Category Archives: CCNA

Do You Know Your WiFi 802.11 Standards?

CCNA Wireless

So I am putting the finishing touches on my upcoming CCNA Exam Cram for 200-301 and I needed an additional resource for the first of the three Wireless chapters. As a result – enjoy this quick and fun WiFi Quiz on the various 802.11 amendments. Score of 100%? Let me know in the comments of this post and get entered to win a prize!

WiFi Standards Quiz

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Congratulations - you have completed WiFi Standards Quiz.

You scored %%SCORE%% out of %%TOTAL%%.

Your performance has been rated as %%RATING%%


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Link Layer Discovery Protocol (LLDP)

In a previous post, we examined CDP in great detail as it relates to the CCIE written and lab exam. In this post, we will do the same, but for LLDP.

Fibre Channel Port Types

Link Layer Discovery Protocol (LLDP), standardized by the IEEE as part of 802.1ab, enables discovery of nodes, which in turn facilitates future applications of standard management tools such as Simple Network Management Protocol (SNMP) in multivendor networks. Discovery information includes device identifiers, port identifiers, versions, and other details.

LLDP is unidirectional, operating only in an advertising mode. LLDP does not solicit information or monitor state changes between LLDP nodes. LLDP periodically sends advertisements to a constrained multicast address. Devices supporting LLDP can send information about themselves while they receive and record information about their neighbors. Additionally, devices can choose to turn off the send or receive functions independently. Advertisements are sent out and received on every active and enabled interface, allowing any device in a network to learn about all devices to which it is connected. LLDP and Cisco Discovery Protocol can operate on the same interface.

To enable LLDP globally on your Cisco device, use the global configuration command:

lldp run

To disable LLDP on a specific interface, use the interface command:

no lldp {med-tlv-select tlv receive | transmit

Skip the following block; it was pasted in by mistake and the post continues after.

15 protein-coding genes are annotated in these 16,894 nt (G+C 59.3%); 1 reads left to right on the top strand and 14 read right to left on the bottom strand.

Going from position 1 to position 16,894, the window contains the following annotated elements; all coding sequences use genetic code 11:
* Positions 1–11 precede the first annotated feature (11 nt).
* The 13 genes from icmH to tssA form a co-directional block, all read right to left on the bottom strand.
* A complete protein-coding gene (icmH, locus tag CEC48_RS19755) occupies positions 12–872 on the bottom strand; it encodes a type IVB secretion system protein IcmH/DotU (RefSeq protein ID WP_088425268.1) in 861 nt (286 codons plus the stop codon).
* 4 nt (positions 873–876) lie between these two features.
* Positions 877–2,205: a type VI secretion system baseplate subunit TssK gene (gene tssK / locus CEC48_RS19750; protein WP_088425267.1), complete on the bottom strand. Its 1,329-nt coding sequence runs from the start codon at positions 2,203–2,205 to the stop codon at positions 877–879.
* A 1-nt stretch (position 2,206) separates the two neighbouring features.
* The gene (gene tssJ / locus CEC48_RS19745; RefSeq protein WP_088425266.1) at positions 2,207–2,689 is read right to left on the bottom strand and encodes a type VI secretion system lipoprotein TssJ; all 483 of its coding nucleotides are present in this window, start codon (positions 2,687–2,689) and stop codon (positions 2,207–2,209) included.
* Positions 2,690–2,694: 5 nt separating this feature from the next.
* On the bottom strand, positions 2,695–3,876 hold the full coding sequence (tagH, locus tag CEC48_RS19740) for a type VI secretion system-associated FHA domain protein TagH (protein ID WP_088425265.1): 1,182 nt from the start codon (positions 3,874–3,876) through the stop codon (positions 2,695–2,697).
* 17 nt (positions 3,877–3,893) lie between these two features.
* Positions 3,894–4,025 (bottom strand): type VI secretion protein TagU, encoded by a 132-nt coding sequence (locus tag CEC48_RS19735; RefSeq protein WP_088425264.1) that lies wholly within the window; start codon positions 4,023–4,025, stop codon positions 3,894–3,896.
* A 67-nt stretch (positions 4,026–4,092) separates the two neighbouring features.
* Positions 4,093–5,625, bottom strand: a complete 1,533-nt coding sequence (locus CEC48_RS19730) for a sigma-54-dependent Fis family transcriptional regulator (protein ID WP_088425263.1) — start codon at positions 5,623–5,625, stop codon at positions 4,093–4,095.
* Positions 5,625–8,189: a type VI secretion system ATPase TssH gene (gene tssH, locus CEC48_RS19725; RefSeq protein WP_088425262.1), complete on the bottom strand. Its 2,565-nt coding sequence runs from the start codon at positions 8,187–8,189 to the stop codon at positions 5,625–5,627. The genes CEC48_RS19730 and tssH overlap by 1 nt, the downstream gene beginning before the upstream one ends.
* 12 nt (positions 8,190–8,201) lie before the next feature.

Hold time is the duration that a receiving device should maintain LLDP neighbor information before aging it. Perform this task to define a hold time for an LLDP-enabled device in global configuration mode:

lldp holdtime seconds 

Perform this task in global configuration mode to specify an interval at which the Cisco software sends LLDP updates to neighboring devices:

lldp timer rate 

Cisco Discovery Protocol (CDP)

In this post, we will examine the Cisco Discovery Protocol in some detail. In the next post, we will tackle LLDP.

CDP is a Layer 2, media-independent, and network-independent protocol that runs on Cisco devices and enables networking applications to learn about directly connected devices nearby. This protocol facilitates the management of Cisco devices by discovering these devices, determining how they are configured, and allowing systems using different network-layer protocols to learn about each other.

NX-OS

While it is a Cisco invention, this protocol is so important to so many companies that many of them have adopted it for those devices as well. If the devices do not actively send the protocol, they can at least understand it when receiving it from true Cisco devices.

One reason you might have heard of companies disabling CDP on devices would be a result of security concerns. It is not necessarily a great idea to have network devices describing their properties and even their capabilities to other devices on the network.

Cisco Discovery Protocol is enabled by default. Each device configured for Cisco Discovery Protocol advertises at least one address at which the device can receive messages and sends periodic advertisements to the well-known multicast address 01:00:0C:CC:CC:CC. Devices discover each other by listening at that address. They also listen to messages to learn when interfaces on other devices are up or go down.

Advertisements contain time-to-live information, which indicates the length of time a receiving device should hold Cisco Discovery Protocol information before discarding it. Advertisements supported and configured in Cisco software are sent, by default, every 60 seconds on interfaces that support Subnetwork Access Protocol (SNAP) headers. Cisco devices never forward Cisco Discovery Protocol packets. Cisco devices that support Cisco Discovery Protocol store the information received in a table. Information in this table is refreshed every time an advertisement is received, and information about a device is discarded after three advertisements from that device are missed.

Cisco Discovery Protocol Version 2 provides more intelligent, device-tracking features than those available in Version 1. One of the features available is an enhanced reporting mechanism for more rapid error tracking, which helps to reduce network downtime. Errors reported include mismatched native VLAN IDs (IEEE 802.1Q) on connected ports and mismatched port-duplex states between connected devices. Messages about reported errors can be sent to the console or to a logging server.

Remember, to disable CDP on the entire device, use no cdp run. To disable CDP on a select interface, use no cdp enable under that interface.